Sugar and your heart: Sour news about sweets

It's clear that America has a sweet tooth, and new evidence suggests that sugar is bad for the heart. Although the culprits are simple sugars, their relationship to cardiovascular disease is not so simple, since it depends on cardiac risk factors. (Locked) More »

Light smoking: Dangerous in any dose

Smoking is the leading preventable cause of death in the United States. The health hazards of tobacco are enormous; they include heart attack, stroke, dementia, aortic aneurysms, emphysema, asthma and lung infections, and cancers of the mouth, throat, lung, and many other organs. Is smoking "just a little bit" harmful? A study from the University of California, San Francisco shows that light and intermittent smoking is nearly as dangerous as heavy smoking. Smoking just one to four cigarettes a day triples the risk of developing lung cancer; less than 10 cigarettes a day does the same thing for heart disease. More »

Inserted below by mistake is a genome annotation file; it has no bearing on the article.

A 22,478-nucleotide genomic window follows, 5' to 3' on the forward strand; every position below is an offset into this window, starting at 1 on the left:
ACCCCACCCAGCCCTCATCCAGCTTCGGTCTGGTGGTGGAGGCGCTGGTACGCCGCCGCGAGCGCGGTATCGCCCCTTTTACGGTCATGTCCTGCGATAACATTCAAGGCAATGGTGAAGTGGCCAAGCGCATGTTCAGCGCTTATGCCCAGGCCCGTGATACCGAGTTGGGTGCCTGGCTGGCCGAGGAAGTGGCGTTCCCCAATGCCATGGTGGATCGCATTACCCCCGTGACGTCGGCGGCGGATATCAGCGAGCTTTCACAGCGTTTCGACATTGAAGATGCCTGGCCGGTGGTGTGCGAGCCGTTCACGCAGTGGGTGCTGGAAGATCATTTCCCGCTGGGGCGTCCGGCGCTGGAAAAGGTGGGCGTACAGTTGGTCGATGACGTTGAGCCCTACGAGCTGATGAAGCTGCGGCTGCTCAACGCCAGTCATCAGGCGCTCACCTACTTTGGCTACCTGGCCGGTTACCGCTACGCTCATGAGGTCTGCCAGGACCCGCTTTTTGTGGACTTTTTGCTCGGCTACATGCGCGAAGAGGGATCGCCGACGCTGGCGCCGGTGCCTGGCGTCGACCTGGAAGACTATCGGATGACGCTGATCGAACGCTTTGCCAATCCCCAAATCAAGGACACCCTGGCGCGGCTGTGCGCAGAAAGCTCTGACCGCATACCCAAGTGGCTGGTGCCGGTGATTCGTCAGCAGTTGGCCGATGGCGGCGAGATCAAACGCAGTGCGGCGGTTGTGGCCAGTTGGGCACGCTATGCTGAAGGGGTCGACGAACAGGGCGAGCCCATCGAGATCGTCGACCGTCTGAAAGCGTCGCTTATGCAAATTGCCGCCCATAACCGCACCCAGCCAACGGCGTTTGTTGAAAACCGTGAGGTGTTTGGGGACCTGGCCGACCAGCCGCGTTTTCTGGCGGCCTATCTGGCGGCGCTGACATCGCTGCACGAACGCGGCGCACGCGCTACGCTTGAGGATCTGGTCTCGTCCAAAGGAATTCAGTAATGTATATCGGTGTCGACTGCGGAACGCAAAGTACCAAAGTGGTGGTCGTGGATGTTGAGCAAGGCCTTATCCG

Distracted driving: Fast lane to disaster

Distracted driving causes untold crashes each year, but these calamities can't really be called accidents. The consequences of distracted driving are all too predictable, and thus preventable. If you understand the hazards of driving under the influence of cell phones and other mobile devices, you can arrive safely at your destination with enough time to make your calls and send your texts. (Locked) More »

BPH (hypertrophy vs. hyperplasia)

As a 78-year-old man with an enlarged prostate, I'm particularly interested in your fine articles about BPH. But if memory serves me right, we called the condition "benign prostatic hypertrophy" when I was in practice, but now you call it "benign prostatic hyperplasia." What's the difference? (Locked) More »